Part D: “laid” for “lain.” Not surprisingly, the same mistake occurs with the past participles as well — e.g.: “The players — performers — will take on a problem that has laid [read 'lain'] dormant since Peter Ueberroth caved in to the umps.” Peter Gammons, “KC May Start Enjoying Some Royalties,” Boston Globe, 25 Nov. 1990, at 58.

Part E: “lain” for the Past-Participial “laid.” This is a ghastly example of hypercorrection, that is, choosing the more far-fetched (and, as it happens, wrong) term in a contorted attempt to be correct — e.g.: “But to me it seemed like the kind of thoughtless destructiveness that has lain [read 'laid'] waste to much of the city.” Ed Zotti, “Supporters Fervent About Rogers Park’s Future,” Chicago Enterprise, May 1994, at 30.

For information about the Language-Change Index click here.

——————–
Quotation of the Day: “The term ‘Fable’ is not very easy to define rigorously. In the most typical form some moral precept is set forth by means of a conception purely fantastic, and usually somewhat trivial into the bargain; there is something playful about it, that will not support a very exacting criticism, and the lesson must be apprehended by the fancy at half a hint.” Robert Louis Stevenson, Learning to Write 107 (1888; repr. 1920).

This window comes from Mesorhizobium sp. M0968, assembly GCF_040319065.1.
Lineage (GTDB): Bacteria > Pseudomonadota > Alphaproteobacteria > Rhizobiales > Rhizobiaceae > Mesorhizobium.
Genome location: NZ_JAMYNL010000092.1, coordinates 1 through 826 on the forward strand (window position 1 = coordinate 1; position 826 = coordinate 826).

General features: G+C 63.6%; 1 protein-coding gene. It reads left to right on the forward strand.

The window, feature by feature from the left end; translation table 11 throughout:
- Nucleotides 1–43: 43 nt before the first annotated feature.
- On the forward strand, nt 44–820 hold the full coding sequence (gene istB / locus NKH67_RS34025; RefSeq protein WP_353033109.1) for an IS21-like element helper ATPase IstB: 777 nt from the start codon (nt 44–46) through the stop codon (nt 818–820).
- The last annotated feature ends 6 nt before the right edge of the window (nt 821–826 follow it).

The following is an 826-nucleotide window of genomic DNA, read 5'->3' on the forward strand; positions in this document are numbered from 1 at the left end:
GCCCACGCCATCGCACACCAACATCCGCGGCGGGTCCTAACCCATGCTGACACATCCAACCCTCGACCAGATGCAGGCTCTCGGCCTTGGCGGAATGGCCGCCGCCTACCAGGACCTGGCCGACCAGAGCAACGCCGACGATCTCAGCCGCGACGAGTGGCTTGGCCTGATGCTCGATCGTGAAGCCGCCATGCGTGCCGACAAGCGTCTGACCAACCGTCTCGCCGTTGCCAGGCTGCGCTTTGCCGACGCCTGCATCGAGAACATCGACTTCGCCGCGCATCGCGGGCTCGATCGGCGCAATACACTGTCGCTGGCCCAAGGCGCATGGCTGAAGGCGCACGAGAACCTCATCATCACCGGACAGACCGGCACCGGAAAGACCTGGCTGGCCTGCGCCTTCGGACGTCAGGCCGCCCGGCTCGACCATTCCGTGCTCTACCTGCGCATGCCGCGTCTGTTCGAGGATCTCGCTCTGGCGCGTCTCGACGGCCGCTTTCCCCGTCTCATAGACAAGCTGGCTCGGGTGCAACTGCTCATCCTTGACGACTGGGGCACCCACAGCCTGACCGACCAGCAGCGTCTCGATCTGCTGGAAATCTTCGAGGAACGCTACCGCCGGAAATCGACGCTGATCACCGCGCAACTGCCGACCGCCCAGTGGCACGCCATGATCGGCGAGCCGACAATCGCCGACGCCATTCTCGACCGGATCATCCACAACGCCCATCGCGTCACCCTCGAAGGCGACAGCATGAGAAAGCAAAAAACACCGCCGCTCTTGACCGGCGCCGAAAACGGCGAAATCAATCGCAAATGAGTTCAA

====================

Posted in Uncategorized | Tagged | Leave a comment

Garner’s Usage Tip of the Day: lay; lie (2).

lay; lie (2).
Today: “lay” for “lie.”

This is one of the most widely known of all usage errors — e.g.:

o “If you’ve got an extra $79,800 laying [read 'lying'] around you could become the proud owner of two vacant buildings on the southeast corner of the Canyon square.” Bill Rogers, “Buildings Priced at $79,800,” Canyon News (Tex.), 30 Oct. 1994, at 1.

o “This Christmas give a gift that’s been laying [read 'lying'] around for twelve years.” Advertisement for Glenlivet Scotch Whisky, Atlantic Monthly, Dec. 1994, at 13.

Similarly, although a sickness can “lay you low,” if you’re in that position you’re “lying low.” But American journalists get it wrong as often as they get it right — e.g.: “Another reason I laid low [read 'lay low'] was to be in a position to help a friend back out of what he now must know to be a dead end.” William Safire, “Buchanan’s Campaign,” N.Y. Times, 16 Dec. 1991, at A15.